The differences between European and American cultures is always an interesting — and sometimes controversial — topic to discuss. As an American, I personally find it very interesting to learn of these differences. So, of course when I found this thread on Reddit where u/a_m42_ asked: "Americans, what is something that Europeans have/do that makes no sense to you?" I had to do a deep dive and read all the responses. Here are some that really stood out to me.
1. "I'm Canadian, but it's always baffled me that some Europeans consider a half hour's worth of driving a long time. That wouldn't even get me out of the area I'd consider local."
2. "In Germany, apartments supposedly don't normally come with a kitchen. It's purchased and installed by the tenant. Sometimes, you luck out but not usually."
3. "Paying to use the bathroom in public spaces."
4. "No AC? Sure, fine. But then no screens on your windows so all the bugs get in? Not sure if this is all of Europe, but definitely the UK."
5. "I've always been curious how carbonated water became the default in many places."
6. "The smoking. I stayed with a host family in France, and my 16-year-old host sister smoked like a chimney, as did all her friends. Like, you're so young. Why?"
7. "Charging for water at a restaurant is something that I would have expected Americans to do and Europeans [to] be the ones making fun of it."
8. "The cute-sounding police sirens in Europe. In America, the police sirens seem like an urgent, semi-deranged warning to GTF out of the way, like 'SHIT'S GOING DOWN AND I'M NOT THERE!! MOOOOOOOOVE!!!!!!!!' Meanwhile, every European police siren I've heard just kind of politely annoys you out of the way. Like 'bee doooo bee doooo, pardon me but a spot of bother has occurred and I must hasten to it, pardon me as I simply must attend to it, pardon me.'"
"And the police cars themselves are so small. American police cars are big and brawny like they might need to make their own garage door into a building."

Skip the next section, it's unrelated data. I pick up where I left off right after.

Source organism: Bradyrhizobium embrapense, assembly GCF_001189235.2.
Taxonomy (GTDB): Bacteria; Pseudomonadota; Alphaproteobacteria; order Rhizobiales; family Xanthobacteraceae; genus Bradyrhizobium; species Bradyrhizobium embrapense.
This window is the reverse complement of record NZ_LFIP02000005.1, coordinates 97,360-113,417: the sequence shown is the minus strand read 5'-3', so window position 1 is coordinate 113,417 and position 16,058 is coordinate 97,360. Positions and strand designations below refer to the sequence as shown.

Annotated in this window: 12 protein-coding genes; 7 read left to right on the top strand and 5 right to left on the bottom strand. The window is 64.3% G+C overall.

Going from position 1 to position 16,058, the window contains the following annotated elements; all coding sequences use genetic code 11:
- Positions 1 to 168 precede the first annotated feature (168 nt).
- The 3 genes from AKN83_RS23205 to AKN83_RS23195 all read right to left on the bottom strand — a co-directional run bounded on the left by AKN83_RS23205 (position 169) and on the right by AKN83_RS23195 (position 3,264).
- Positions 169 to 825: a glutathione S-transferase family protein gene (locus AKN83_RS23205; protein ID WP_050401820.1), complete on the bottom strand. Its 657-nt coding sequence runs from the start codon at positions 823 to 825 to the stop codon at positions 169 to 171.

9. "It still seems marvelous to me that in France (other places I'm sure, but I learned this in French class) it is common to buy groceries every day. You may wake up and go to the bakery for fresh baked bread, or stop by for fresh produce on the way home to make dinner. Yes, having walkable grocery stores nearby makes it easier; it seems so much easier to buy three to four days or a week's worth of groceries at a time."
10. "Why do you guys like to put bathroom light switches outside the bathroom?"
11. "I saw this mostly in the UK — why do they have two separate faucets for hot and cold water? Washing my hands was the worst."
13. "Swedish here, living in Norway at the moment, and lived in DC for a while as well. The first time in the States, I was baffled by how many people could just strike up a conversation or just compliment your outfit, hair, or makeup. I absolutely loved it since I’m quite an extrovert and love talking to people. If you do that here (both Sweden and Norway), you’ll probably get a massive side eye and no response. But, as you said, once people feel comfortable with you in their inner circle, you’ll feel like family."
14. "I went to Scotland recently and was baffled by the weird half-shower doors that swung outward. Water got everywhere even if it was 'closed.'"
Is there anything else you could add to this list? If so, share it with me in the comments below.
Note: Some responses have been edited for length and/or clarity.